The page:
Swimming lessons at Ulverston Leisure Centre were so popular in 1994 that some people queued in the early hours to ensure a place.

The Mail visited the pool in October that year to talk to its swimming instructor Gail Whiteley.

Standing on the edge of the pool a group of excited five-year-olds waited impatiently for the register to be checked, then it was into the water.

Some, still a touch cautious, edged their way down steps; others, bolder, leapt straight in with yells of delight. None hung back.

Gail Whiteley’s clear voice urged and cajoled from the side: “Let’s get those faces wet. Can I hear lots of noisy bubbles please?

“Right, now put your arms on the side and let’s see lots of splashing.”

A couple of weeks previously the youngsters hardly dipped a toe into water without the comfort and security of inflatable arm-bands. But bow they leapt about band-less in the shallow end, squealing, screaming, shrieking and shouting with glee.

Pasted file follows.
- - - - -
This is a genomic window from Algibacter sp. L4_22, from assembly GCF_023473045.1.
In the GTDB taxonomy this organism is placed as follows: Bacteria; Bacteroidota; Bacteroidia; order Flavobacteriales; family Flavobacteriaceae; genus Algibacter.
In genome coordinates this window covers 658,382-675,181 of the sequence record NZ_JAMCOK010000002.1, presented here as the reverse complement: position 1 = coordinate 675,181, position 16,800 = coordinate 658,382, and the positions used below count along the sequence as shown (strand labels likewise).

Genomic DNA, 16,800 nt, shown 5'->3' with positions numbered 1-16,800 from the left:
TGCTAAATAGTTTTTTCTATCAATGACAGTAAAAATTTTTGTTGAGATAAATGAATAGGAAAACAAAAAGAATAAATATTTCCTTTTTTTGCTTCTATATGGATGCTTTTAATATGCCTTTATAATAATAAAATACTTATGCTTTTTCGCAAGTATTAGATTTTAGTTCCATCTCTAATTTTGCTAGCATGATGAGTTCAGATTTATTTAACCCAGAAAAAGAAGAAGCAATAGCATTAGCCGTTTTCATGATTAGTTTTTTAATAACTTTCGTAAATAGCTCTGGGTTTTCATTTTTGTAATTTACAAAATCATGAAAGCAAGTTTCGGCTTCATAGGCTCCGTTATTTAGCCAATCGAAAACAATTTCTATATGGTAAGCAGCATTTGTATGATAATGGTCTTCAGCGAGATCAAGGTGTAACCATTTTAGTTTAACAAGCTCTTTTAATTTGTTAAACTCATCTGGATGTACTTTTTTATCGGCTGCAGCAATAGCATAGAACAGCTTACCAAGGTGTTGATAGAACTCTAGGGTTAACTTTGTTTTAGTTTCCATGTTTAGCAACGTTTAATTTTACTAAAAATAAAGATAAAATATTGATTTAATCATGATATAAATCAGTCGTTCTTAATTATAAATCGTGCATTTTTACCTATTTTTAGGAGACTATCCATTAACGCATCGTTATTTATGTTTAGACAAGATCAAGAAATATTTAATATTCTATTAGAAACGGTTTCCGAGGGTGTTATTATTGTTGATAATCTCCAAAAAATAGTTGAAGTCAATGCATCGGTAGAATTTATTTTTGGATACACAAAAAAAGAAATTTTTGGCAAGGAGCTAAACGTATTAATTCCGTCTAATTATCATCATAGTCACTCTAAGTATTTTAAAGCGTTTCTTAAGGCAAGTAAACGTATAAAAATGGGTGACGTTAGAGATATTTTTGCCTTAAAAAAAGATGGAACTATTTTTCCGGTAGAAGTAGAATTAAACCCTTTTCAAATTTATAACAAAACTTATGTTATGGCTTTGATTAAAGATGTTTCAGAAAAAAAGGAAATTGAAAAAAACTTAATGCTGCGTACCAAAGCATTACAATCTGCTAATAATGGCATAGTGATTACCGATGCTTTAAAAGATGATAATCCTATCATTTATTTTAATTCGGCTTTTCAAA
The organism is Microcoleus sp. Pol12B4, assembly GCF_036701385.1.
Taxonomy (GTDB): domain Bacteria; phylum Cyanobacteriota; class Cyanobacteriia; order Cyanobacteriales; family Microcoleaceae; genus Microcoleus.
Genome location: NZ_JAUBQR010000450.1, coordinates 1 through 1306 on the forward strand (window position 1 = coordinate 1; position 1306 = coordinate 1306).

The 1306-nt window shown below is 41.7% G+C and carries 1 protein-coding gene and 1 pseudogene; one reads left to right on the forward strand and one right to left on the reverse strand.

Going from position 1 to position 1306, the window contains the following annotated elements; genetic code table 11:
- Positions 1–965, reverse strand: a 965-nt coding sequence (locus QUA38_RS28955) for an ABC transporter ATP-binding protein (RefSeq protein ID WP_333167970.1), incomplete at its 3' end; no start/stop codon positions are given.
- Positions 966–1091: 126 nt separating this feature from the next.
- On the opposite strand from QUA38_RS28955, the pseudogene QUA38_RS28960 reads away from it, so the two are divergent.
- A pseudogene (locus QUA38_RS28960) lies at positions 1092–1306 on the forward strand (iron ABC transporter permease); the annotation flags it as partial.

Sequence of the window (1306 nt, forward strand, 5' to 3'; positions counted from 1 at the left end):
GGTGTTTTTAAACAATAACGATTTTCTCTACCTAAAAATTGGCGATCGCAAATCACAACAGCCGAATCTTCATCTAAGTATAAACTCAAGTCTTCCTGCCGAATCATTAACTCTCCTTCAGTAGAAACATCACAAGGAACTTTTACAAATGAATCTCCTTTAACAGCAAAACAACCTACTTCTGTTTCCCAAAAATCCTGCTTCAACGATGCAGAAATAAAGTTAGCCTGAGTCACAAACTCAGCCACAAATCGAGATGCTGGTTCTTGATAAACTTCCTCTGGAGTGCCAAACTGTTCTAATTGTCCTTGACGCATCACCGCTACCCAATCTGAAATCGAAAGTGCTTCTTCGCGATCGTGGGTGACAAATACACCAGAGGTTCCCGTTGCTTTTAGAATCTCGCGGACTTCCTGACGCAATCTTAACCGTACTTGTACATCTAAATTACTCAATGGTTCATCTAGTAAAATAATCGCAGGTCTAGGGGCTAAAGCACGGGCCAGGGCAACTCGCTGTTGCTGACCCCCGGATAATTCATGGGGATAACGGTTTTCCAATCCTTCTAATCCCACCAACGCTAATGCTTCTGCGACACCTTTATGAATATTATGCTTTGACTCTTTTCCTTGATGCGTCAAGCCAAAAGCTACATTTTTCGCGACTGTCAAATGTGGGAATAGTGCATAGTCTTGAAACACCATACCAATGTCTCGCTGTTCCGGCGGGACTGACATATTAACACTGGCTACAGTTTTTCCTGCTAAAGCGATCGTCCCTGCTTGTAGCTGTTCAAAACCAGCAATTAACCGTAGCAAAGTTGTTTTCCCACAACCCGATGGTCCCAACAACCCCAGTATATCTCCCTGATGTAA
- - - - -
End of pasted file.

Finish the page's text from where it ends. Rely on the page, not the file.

“The first thing is to eliminate their fears,” said Gail. “By blowing bubbles and getting their ears under the water or playing little games like ring-a-ring-o-roses keeps what they’re doing fun.

“At this level they are raw material and try is the biggest word - trying with lots of praise.”

From the start the scheme had been a resounding success story. From an eight-hour teaching week and 130 pupils a decade previously, in 1994 there was an a 19-hour teaching week catering for 463 pupils.

Classes comprises 364 children and 99 adults and there was a waiting list of 70.

Karen Bowes from Gleaston first came along to the swimming club with her children and in 1994 was helping Gail with her classes. She was in no doubt about the worth of the lessons.

“I don’t think all these kids would come here after school if they didn’t enjoy what they were doing,” said Karen.